This map was found in the 1912 files of the Directorate of Military Operations, a part of the War Office, and shows how Henry Wilson and his staff saw the struggle for overall power. Apart from the obvious colour coding which shows both the Central Powers and the Triple Entente allying against each other – it also illustrates the degree to which Britain was unprepared for war on a continental stage. The six division Expeditionary Force that was envisaged could do little other than play a subsidiary role next to the sixty-six French divisions that would line up along the Western Front.
Of far greater importance was the political significance of the BEF’s involvement which had been summed up in the following conversation between Wilson and Foch in 1909:
Wilson: “What would you say was the smallest British military force that would be of any practical assistance to you in the event of such a contest as we have been considering?”
Foch: “One single private soldier and we would take good care that he was killed.”
A listing of the extant Great War sites that can be found around the UK. If you would like a site added to the map, please leave a comment below or contact me with the details.
This is the result of a small mapping project that started back in 2009 in a discussion thread on the Great War Forum. The original concept was to collate extant Great War sites within the UK and provide a resource that would be useful when visiting an area but could also help with the recording and preservation of the sites.
Thanks to David Faulder from the Great War Forum, who introduced me to the possibilities of Google Maps and set the initial map up, and the Western Front Association who have placed the map on the Maps page of their website.
The Defence Forces Ireland have started to make their archives available online on their website – http://www.militaryarchives.ie/home – with two areas released to date: The Bureau of Military History & The Maps, Plans and Drawings collection of Military Barracks in Ireland.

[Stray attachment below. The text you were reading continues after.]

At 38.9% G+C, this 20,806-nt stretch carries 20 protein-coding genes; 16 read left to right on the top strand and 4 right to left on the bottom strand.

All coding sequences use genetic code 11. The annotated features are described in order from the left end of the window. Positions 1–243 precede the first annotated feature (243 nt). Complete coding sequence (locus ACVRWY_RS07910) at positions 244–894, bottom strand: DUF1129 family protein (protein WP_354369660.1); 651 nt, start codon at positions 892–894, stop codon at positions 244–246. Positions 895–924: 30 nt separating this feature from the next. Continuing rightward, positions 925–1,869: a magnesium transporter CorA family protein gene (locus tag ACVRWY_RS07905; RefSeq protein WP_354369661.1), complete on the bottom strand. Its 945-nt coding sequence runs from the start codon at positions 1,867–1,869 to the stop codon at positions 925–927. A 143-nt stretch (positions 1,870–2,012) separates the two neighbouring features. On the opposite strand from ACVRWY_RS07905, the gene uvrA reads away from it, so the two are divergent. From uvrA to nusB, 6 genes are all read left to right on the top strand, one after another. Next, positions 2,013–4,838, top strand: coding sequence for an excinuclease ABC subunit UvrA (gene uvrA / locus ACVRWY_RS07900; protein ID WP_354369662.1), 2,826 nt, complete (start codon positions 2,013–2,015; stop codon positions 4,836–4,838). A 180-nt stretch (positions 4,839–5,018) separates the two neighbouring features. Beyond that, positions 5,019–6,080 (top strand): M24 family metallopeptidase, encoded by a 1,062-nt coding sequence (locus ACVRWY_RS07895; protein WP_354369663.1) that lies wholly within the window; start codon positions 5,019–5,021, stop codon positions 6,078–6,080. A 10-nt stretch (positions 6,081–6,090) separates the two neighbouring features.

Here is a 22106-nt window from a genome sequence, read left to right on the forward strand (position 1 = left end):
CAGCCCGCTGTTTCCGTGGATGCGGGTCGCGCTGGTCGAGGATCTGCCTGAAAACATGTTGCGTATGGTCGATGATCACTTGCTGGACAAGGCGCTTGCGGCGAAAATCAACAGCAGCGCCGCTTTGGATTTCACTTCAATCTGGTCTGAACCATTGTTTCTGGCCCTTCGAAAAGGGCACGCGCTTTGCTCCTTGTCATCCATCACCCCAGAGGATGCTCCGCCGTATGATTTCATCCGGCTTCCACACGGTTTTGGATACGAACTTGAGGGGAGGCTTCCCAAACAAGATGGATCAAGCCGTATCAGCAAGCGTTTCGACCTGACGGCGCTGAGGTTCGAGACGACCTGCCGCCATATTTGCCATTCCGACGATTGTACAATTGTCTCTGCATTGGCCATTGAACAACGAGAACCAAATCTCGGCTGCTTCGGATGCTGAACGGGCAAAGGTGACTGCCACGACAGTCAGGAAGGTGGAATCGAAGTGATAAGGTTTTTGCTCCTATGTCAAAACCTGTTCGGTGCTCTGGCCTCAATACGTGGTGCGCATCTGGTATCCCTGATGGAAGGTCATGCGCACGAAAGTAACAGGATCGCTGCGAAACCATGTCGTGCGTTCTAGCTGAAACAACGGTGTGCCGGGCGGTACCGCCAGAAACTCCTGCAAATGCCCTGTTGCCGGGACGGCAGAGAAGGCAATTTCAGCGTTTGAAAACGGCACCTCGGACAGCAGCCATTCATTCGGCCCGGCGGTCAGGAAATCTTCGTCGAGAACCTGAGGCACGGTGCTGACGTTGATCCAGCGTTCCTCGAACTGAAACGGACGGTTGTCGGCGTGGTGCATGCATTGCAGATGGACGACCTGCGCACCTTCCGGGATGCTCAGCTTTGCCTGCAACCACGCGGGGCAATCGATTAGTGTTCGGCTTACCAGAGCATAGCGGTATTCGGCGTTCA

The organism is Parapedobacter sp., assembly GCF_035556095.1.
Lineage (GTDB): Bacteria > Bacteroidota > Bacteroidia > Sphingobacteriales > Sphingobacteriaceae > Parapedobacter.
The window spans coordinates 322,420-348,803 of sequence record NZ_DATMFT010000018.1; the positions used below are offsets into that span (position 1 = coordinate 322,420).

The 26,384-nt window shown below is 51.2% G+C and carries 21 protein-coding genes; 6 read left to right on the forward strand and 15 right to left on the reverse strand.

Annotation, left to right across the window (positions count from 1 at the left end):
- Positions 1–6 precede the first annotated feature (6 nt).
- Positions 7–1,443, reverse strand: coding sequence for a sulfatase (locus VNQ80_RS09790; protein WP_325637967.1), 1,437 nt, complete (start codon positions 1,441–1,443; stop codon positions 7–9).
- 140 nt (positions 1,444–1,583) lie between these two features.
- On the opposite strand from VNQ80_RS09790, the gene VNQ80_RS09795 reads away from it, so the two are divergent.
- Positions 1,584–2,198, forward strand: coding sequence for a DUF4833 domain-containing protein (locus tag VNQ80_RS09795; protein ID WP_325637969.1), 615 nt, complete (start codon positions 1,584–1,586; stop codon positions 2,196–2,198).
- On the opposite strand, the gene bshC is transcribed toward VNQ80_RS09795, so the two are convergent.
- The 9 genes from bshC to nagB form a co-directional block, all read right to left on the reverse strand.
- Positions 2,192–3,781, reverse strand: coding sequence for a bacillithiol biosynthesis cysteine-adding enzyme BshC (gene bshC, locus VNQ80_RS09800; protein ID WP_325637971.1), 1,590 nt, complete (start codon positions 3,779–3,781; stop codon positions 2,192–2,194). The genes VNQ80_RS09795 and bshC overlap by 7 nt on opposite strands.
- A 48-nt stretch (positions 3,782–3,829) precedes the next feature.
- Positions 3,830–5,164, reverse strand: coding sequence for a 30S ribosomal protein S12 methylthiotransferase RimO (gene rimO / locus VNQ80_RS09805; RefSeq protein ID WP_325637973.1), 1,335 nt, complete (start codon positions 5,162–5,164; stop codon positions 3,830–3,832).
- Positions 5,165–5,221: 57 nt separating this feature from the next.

The Irish Military Barracks Maps, Plans and Drawings Collection is described as “a unique collection pertaining to the construction and maintenance of military barracks in Ireland from c.1830 to c 1980” and “contains many previously unseen architectural drawings from the British War Office, the Royal Engineer Corps, the Ordnance Survey and latterly the (Irish) Defence Forces Engineer Corps.” Of their collection of 4,000 maps and drawings, 650 have been released online already.
From a Great War point of view, there are several gems hidden within the collection, three of which are highlighted here.
Clandeboye Camp, Down, Ireland
This plan is dated 5th May 1915 and captures the layout of the camp right before the 36th (Ulster) Division vacated the camp on its way to Seaford in Sussex before embarking for France in October 1915.
Ballykinler Camp, Down Ireland
The other two plans show Ballykinler Camp – the overall map is dated 1903 while the plan of the camp layout is from 1919. Ballykinler was also used by the 36th (Ulster) Division for training before becoming an internment camp initially during the Irish War of Independence, this use continuing after partition in 1921.
For any researcher looking into the activities of the British Army in Ireland, the online archive can be highly recommended.
A great privilege to be at the unveiling yesterday of the Haig Map Cabinet at The Royal Military Academy Sandhurst. The cabinet was found in a storeroom at Duxford ten years ago – and it has taken since then to complete their conservation.
The 108 relief maps are made of cardboard layers, with a 4.5 vertical exaggeration factor that follow the trench maps’ contour lines, were made by a department with in the Ordnance Survey that was set up in December 1916. The maps used are principally 1917 versions although a few are 1918 in origin. In addition to the main set there are six later maps that interestingly cover the terrain beyond the Ypres Salient and indicate possible areas for the hoped for exploitation.
The relief maps are mentioned twice in Haig’s diary – the entry for Tuesday, 2nd August 1917 reads:
“At 10pm I saw Gough and Malcolm with Kiggell. I showed him on my relief map the importance of the Broodseinde-Passchendaele ridge and gave it as my opinion that his main effort must be devoted to capturing it”.
The maps do clearly illustrate that Haig & GHQ were not ignorant of the task ahead and well aware of the importance of understanding the terrain to be taken.